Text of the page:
First, the good news: The Philippine Supreme Court declared  unconstitutional the “takedown clause” of a proposed anti-cybercrime law that would allow authorities to restrict or remove suspicious websites and other questionable Internet content. It also struck down a provision on real-time collection of traffic data, that would have empowered the government to conduct mass surveillance without judicial approval.
But there’s also bad news: The Supreme Court has affirmed the constitutionality of online libel. The court clarified  that “online libel only applies to the original author or producer of libelous material. Receiving, responding to, or sharing libelous material online would not be covered by online libel.”
Under the new law, crimes that are already addressed in the country's penal code receive higher penalties in electronic form. Libel is among them.
The Cybercrime Prevention Act or Republic Act No. 10175 was signed  in 2012 but was immediately challenged by media groups and citizens concerned about various provisions that would have undermined human rights and media freedom in the country. The law was described by many netizens as ‘cyber martial law.’  In response to a civil society petition, the Supreme Court issued a temporary restraining order which prevented the government from implementing the law.
Human rights lawyer Harry Roque asserted  that the new law constitutes an infringement on free speech:
The high court should not abdicate its duty to protect freedom of expression. No less than the U.N. Human Rights Committee has already declared that Philippine Criminal Libel Law is contrary to Freedom of Expression. The Court’s decision failing to declare libel as unconstitutional is therefore contrary to Human Rights Law.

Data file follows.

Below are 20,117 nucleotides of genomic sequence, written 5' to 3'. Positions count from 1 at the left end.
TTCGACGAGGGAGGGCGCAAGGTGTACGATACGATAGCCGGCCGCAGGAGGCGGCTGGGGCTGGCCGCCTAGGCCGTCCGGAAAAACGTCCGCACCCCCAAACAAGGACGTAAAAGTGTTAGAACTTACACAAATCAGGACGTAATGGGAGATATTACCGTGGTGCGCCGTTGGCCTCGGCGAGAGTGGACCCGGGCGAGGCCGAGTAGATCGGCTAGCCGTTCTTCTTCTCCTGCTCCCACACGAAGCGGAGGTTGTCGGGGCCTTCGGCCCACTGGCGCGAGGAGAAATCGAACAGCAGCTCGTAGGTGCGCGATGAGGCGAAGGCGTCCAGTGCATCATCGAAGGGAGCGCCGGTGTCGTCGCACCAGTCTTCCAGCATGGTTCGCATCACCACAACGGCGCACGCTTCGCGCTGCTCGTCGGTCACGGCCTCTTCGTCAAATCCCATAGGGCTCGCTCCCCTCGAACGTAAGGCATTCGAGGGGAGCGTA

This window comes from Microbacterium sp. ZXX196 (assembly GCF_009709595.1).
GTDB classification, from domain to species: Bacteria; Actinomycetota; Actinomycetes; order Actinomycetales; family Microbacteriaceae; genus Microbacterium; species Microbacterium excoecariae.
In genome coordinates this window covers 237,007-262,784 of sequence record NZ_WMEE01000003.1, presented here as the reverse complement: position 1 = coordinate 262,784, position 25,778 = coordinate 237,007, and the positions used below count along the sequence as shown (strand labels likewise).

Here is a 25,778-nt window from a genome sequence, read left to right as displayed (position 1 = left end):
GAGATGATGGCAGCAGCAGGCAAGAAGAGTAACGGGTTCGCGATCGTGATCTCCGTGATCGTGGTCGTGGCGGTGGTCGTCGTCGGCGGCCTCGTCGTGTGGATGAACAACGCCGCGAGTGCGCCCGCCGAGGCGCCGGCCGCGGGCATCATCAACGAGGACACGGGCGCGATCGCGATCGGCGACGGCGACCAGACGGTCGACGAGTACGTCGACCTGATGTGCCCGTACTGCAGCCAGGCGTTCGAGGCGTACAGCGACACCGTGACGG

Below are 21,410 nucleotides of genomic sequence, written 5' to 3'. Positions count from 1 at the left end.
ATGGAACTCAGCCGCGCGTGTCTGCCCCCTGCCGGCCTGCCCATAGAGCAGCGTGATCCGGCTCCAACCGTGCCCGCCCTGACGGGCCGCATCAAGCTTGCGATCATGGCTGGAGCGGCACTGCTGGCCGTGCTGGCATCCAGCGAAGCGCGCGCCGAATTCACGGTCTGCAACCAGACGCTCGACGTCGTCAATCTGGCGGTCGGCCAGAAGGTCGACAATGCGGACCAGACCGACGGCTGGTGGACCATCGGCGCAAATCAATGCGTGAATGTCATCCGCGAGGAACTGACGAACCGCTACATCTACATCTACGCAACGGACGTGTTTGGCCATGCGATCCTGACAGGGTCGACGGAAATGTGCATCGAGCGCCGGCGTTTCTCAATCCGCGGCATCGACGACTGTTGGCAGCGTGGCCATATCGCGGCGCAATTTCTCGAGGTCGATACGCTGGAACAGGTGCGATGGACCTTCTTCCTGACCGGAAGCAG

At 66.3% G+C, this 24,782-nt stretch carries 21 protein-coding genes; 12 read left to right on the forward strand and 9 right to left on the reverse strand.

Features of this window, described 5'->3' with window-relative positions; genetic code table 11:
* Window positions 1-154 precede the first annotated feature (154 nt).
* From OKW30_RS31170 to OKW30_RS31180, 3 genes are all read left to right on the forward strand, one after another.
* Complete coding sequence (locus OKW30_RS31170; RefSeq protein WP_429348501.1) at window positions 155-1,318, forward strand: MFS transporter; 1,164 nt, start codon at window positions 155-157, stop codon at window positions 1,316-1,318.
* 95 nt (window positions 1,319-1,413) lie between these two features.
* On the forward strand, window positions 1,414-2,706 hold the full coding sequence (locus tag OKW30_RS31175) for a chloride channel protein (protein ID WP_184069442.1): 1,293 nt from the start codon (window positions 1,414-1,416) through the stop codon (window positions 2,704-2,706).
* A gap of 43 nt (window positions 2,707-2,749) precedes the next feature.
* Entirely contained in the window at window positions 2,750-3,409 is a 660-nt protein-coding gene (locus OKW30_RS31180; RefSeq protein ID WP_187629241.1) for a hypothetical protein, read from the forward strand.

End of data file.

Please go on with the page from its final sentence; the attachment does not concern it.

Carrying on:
The National Union of Journalists of the Philippines described  the court ruling as “a half-inch forward but a century backward” in terms of advancing media freedom in the country:
By extending the reach of the antediluvian libel law into cyberspace, the Supreme Court has suddenly made a once infinite venue for expression into an arena of fear, a hunting ground for the petty and vindictive, the criminal and autocratic…
Journalist Inday Espina-Varona warned  about the dangers of online libel laws:
…the problem with libel as a criminal offense is, it encourages reprisals even when a post is true, fair and motivated by the best intentions. A criminal case is always a cause for concern. You think warlords care about the effort you took to be fair and truthful?
The Supreme Court decision on the Cybercrime Law only makes citizen watchdogs vulnerable to people in power with the resources to harass voices of dissent.
Noemi L Dado, one of the petitioners, urged  netizens to continue the fight to protect Internet freedom:
I am so disappointed at the SC decision on online libel. I welcome though, their decision on the unconstitutionality of the provisions such as the Take Down clause and the decision to strike down the real time gathering of information. The fight to protect our internet freedom and hashtags #notocybercrimelaw continue in social media.
The College Editors Guild accused the government of supporting the law in order to stifle  citizen dissent:
Such laws are passed not in the interests of public safety or national security, but to defend the status quo’s own interests against public dissent. Defence and security become convenient justifications to chip away at democratic rights, bit by bit, when in reality a political system like our own ought to be defending the public – against itself.
In the intervening period when the [restraining order] was in place, cybercrime in its many forms were continuing and even escalating. A clear legal framework is necessary  to protect citizens and balance state duties. We will continue to recommend best practices to improve the law.
Netizens are using the Twitter hashtag #NonLibelousTweets  to mock the court's ruling on the law.